As it turned out, developers behind Unreal did a few things right, so others looked at the game and started modding it. Unreal then slowly transformed into an engine through games Unreal Tournament, Unreal 2 and 3 (or however the numbers went).

Each of these reused large portion of the code, but term engine was loose.


The key to Unreal Engine is not the engine - development of original Unreal game created a toolchain and an editor. Engines today are about that. So to build an engine, you need to build a toolchain for the runtime. There lies the value.

And the only way to develop an effective toolchain is to absorb what actual developers and artists and managers and publishers and users and .... do.

That's the futility of engine (framework, library) design. They cannot be created in an ivory tower, they need to grow from habits and techniques of all of its users.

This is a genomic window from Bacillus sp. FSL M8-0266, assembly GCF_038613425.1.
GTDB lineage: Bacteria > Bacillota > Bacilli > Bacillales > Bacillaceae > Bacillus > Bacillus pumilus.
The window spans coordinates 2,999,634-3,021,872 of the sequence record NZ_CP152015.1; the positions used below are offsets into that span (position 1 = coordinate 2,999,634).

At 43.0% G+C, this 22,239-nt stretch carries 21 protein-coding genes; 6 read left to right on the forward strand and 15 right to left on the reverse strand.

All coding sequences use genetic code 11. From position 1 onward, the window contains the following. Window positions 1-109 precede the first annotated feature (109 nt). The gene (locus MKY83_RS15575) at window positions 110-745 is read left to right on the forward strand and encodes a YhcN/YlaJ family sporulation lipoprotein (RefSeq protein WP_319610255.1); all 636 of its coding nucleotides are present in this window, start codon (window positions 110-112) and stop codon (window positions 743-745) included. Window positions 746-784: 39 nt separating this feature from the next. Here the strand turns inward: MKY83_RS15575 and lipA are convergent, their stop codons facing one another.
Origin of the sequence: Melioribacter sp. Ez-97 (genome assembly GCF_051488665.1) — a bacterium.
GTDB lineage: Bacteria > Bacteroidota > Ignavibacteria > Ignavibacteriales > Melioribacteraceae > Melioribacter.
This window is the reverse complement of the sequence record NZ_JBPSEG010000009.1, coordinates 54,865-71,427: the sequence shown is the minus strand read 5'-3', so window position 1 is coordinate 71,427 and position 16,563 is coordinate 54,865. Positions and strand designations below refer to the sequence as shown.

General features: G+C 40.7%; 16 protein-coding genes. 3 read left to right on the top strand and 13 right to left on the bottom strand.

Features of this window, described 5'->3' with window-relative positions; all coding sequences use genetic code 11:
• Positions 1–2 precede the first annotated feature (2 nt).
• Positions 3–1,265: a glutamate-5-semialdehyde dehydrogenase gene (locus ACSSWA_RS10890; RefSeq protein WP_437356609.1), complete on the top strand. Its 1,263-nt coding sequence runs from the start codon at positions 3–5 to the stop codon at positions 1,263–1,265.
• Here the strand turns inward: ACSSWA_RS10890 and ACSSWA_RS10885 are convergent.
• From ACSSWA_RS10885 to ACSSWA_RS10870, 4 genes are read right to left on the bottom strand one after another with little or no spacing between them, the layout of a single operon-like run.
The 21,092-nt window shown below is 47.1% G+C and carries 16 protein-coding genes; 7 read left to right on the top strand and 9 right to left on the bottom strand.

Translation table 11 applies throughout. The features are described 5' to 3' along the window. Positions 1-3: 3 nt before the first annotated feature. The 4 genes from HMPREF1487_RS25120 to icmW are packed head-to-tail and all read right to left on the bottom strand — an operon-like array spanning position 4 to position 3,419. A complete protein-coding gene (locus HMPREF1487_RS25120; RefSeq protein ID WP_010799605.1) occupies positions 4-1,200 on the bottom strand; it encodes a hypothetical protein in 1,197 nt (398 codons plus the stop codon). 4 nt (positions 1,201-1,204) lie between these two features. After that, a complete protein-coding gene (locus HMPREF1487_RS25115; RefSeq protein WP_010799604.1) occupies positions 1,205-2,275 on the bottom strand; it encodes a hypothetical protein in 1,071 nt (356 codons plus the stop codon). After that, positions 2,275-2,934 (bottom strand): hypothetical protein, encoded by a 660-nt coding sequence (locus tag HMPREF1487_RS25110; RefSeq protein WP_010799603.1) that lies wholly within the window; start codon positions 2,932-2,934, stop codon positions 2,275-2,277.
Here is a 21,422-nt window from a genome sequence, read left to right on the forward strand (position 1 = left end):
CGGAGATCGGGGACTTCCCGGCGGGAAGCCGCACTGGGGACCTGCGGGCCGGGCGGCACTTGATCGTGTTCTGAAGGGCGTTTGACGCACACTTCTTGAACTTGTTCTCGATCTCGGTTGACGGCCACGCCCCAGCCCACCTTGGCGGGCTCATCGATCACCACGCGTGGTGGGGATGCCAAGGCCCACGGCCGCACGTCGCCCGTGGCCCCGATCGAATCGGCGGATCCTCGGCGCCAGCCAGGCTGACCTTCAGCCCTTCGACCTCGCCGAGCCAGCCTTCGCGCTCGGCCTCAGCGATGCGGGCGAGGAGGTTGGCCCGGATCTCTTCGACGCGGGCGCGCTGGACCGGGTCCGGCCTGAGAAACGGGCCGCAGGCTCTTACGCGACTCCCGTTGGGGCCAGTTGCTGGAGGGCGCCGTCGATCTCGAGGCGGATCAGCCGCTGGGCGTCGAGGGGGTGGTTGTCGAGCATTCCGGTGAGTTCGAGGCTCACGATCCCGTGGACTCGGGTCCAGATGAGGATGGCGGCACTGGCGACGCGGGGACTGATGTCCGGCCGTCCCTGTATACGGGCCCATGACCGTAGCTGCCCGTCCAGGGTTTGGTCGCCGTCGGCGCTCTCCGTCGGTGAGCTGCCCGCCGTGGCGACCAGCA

There is no "Engine 101" course. There are graphics techniques, simulation techniques, hardware details, ... But all of those can only be put together for actual case.

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yckx and Antheus, thanks for your detailed and insightful posts. I think it's starting to hit home that an engine is more of an organic thing, born out of the need to make a certain style of game, or indeed from those games. I think this has highlighted a certain amount of naivety on my part.

Now to start making a game!